After a successful Kickstarter campaign and Game Preview in 2016, Rockfish Games’ roguelike space shooter Everspace launched earlier this year and I’m happy to say that it delivers on what I saw back when I first previewed it. There’s a good chance I will go over familiar ground here but it’s also been more than a year since I dived into the game. The content has been bulked up a lot since its May release and I think it deserves much more of my play time now to see how it has shaped up.
Looking at it superficially, Everspace is an arcade style space combat game that tasks the player with navigating through multiple zones to reach their destination. But that description barely scratches the surface of what we have here and would be a complete disservice to what the developers have accomplished here.
If I were to describe the game like a recipe I’d say it takes the base of a roguelike such as the excellent FTL, throws in some RPG elements, difficulty curves and even corpse runs of a Dark Souls for flavour and tops it off with some old school frenetic space combat that could even be traced all the way back to the original Star Raiders.
Like FTL, the player travels through a set of randomly generated stages where they encounter both friends and enemies, to reach the jump gate which takes them to the next sector and another set of zones to traverse. But where that game was played out via a 2D view of your ship interior this one is a 3D space sim that lets players fly through the game world as they see fit. As you work your way through stages you accumulate credits and resources. The former is used to invest in perks that boost your abilities for your next run and can even purchase ships too if you save enough. The latter allows you to craft gear (based on what blueprints you have) during your run as well as repair ship systems damaged on combat. Every little bit helps and being able to scrape your way through to another sector feels like a well deserved achievement… and it is!
How the story plays into the game’s mechanics is a nice touch as it ties perfectly into the whole “play, die and repeat” routine with a sci-fi focus that makes some sense. You know little about your situation at first but as you progress further the story begins to reveal itself. And there’ll be quite a few fatalities thrown in there too. For everytime you die though you accumulate all the neat upgrades you’ve collected so far during the course of each attempt which will eventually allow you to progress through to the end. The game also keeps count of the number of attempts you make for those wanting to keep some semblance of a score.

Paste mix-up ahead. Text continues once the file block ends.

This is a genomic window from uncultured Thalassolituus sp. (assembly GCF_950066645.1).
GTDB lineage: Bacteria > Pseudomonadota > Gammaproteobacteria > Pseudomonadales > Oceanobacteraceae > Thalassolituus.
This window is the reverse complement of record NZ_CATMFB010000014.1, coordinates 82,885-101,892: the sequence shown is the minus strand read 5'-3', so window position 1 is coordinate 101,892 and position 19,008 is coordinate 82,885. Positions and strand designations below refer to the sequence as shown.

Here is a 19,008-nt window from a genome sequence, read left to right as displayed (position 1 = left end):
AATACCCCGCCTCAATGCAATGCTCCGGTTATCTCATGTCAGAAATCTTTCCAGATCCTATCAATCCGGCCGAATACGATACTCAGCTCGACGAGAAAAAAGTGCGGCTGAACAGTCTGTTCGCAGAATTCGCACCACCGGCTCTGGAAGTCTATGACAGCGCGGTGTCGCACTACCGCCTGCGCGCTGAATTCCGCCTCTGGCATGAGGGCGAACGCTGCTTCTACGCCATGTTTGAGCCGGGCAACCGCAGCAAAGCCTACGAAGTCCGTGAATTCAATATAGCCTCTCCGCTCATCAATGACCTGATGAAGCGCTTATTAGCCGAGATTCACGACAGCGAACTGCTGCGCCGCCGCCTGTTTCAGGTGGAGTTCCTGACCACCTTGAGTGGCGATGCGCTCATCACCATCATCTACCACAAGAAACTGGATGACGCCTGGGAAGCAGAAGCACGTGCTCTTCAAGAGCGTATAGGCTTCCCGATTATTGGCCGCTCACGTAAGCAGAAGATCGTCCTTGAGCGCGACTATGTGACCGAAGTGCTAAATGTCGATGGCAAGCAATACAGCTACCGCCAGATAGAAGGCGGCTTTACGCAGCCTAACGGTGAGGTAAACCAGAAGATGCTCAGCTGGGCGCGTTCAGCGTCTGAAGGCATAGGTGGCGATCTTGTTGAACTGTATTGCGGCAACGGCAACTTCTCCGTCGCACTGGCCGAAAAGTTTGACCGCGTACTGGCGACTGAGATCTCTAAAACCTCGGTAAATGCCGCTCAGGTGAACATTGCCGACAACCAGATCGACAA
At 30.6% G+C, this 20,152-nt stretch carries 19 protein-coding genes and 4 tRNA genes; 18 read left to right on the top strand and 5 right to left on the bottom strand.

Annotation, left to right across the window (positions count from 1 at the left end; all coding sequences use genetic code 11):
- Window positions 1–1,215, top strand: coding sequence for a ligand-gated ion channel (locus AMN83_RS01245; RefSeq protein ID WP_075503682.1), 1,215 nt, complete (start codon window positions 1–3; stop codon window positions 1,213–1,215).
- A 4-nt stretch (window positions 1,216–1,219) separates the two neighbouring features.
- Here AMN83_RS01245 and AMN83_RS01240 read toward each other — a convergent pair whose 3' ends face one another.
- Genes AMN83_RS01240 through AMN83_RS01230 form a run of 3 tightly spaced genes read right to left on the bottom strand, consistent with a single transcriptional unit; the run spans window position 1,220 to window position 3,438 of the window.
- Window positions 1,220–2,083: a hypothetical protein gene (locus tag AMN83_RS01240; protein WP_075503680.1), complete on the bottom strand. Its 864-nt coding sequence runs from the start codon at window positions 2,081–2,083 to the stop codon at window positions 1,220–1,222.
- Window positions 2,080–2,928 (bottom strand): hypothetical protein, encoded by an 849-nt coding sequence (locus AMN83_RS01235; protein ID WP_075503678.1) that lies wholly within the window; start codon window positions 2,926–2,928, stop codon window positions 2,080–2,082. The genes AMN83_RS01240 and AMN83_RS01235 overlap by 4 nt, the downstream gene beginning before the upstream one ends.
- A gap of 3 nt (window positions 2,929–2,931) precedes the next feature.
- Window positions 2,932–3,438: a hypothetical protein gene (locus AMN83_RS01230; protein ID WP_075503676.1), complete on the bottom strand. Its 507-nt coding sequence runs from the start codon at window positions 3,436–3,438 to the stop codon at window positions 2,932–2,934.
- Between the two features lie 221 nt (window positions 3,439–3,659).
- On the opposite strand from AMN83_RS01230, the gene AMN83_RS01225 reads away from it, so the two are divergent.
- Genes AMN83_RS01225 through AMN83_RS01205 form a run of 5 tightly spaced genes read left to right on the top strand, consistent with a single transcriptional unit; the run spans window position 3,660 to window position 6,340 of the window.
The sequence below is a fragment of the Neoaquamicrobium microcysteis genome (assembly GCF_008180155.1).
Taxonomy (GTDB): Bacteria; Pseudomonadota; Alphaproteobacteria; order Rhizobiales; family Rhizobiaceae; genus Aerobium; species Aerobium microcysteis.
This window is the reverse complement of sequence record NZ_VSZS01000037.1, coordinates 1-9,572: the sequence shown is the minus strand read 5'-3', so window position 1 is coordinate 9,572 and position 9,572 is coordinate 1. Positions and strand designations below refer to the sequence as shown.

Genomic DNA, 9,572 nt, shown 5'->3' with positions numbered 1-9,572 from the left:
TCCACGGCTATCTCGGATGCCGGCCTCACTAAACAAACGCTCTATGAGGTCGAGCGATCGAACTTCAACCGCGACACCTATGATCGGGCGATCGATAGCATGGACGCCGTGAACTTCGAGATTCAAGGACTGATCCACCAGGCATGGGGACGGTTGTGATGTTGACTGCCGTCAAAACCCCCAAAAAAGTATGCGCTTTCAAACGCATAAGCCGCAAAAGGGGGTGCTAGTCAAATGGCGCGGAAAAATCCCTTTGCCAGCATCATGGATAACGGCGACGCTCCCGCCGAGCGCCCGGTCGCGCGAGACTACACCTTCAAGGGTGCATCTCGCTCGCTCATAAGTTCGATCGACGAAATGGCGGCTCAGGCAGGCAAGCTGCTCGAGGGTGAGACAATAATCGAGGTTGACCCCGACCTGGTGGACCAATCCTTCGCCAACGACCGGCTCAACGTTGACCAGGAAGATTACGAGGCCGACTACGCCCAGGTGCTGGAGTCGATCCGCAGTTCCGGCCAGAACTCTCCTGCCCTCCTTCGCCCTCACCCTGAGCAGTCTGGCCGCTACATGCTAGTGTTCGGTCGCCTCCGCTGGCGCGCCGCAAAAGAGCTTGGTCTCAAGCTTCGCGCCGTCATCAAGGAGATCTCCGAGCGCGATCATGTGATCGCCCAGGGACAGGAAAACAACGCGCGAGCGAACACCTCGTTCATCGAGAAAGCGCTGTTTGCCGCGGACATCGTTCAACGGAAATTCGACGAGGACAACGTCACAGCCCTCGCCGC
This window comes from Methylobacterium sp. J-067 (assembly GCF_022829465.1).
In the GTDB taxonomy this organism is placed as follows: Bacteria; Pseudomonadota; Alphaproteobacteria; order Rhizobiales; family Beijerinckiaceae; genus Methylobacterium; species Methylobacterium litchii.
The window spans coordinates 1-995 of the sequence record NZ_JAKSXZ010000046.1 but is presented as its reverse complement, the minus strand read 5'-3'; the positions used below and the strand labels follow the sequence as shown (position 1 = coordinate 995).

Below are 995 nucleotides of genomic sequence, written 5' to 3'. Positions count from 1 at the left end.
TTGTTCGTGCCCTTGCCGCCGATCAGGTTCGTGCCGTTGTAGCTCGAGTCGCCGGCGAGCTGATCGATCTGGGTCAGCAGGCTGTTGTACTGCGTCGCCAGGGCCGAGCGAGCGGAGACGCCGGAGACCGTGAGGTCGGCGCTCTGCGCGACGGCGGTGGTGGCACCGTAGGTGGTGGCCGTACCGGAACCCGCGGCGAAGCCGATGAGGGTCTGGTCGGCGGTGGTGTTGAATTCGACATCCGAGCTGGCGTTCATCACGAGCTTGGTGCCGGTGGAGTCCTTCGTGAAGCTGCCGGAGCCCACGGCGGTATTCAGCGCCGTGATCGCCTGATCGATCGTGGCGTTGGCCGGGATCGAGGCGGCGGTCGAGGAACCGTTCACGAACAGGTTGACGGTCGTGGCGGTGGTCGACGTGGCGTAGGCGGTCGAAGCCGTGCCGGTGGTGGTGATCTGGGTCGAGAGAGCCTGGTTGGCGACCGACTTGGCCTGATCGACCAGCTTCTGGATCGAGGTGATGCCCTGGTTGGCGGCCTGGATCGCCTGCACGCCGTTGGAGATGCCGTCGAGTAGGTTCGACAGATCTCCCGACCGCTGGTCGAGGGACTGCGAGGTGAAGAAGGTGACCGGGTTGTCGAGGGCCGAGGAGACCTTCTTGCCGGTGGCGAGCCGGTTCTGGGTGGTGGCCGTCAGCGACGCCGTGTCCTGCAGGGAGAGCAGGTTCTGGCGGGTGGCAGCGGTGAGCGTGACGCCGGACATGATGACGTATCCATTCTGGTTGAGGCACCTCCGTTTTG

This approach to playing the game, where dying is part of the mechanic, may not be everyone’s cup of tea. If you’re a single playthrough kind of gamer that’s not going to work here unless you want the game to last five minutes. You’re going to have to be willing to accept that you will fail quite often before any progress is made.
If you are willing to accept that kind of punishment it is easy to get another in the game for a few hours as Everspace does a great job of throwing enough random elements in your direction to make it feel that every attempt is unique. There’s some great touches in there too such as when you unlock the perk that allows you to this game’s version of corpse runs it will ensure that you visit the appropriate location from where that death occurred. It ties in perfectly with the narrative too which I think is great.
The visuals continue to be a highlight with some inspiring locations that you will visit during each attempt. Much like the designs used in No Man’s Sky, the art of Everspace evokes the kind of imagery you’d often see on the covers of sci-fi literature and it is all the better for it. The graphic novel style cutscenes are nicely done too – they’re used sparingly when you accomplish certain objectives within the game and serve that purpose well.
Though it might seem arcade like in its presentation, the controls are quite complex with both thumbsticks used in flight. In my case I soon changed the default setting so that it matched what I was used to in Elite Dangerous with the lateral movement on the right stick. Even with the consistent control scheme I’m still finding that the game is giving me an education on how to be able to make the most of it. If I ever get really good at flying I’ll likely find it’ll apply well to any games that use a similar control system.
The nature of the game actually makes it good for players who need an experience that can be played in small bursts. At least for me as it stands now I’m not living much longer than ten to fifteen minutes a turn so even an hour is getting me through a few attempts before I take a break. Being able to leverage Xbox Play Anywhere (if you buy the Xbox One or Windows 10 versions) and take your save with you between platforms is a nice little bonus for gamers with access to both.
If you’re in a mood for Star Wars type space battles and have the persistence to accept that failure is going to be key part of your progression then Everspace might be the game for you. It’s a beautiful looking game that revels in its influences and succeeds so well in implementing them it might just convert new players in the process.
Everspace is out now on PC and Xbox One. Reviewed on both using Xbox Play Anywhere.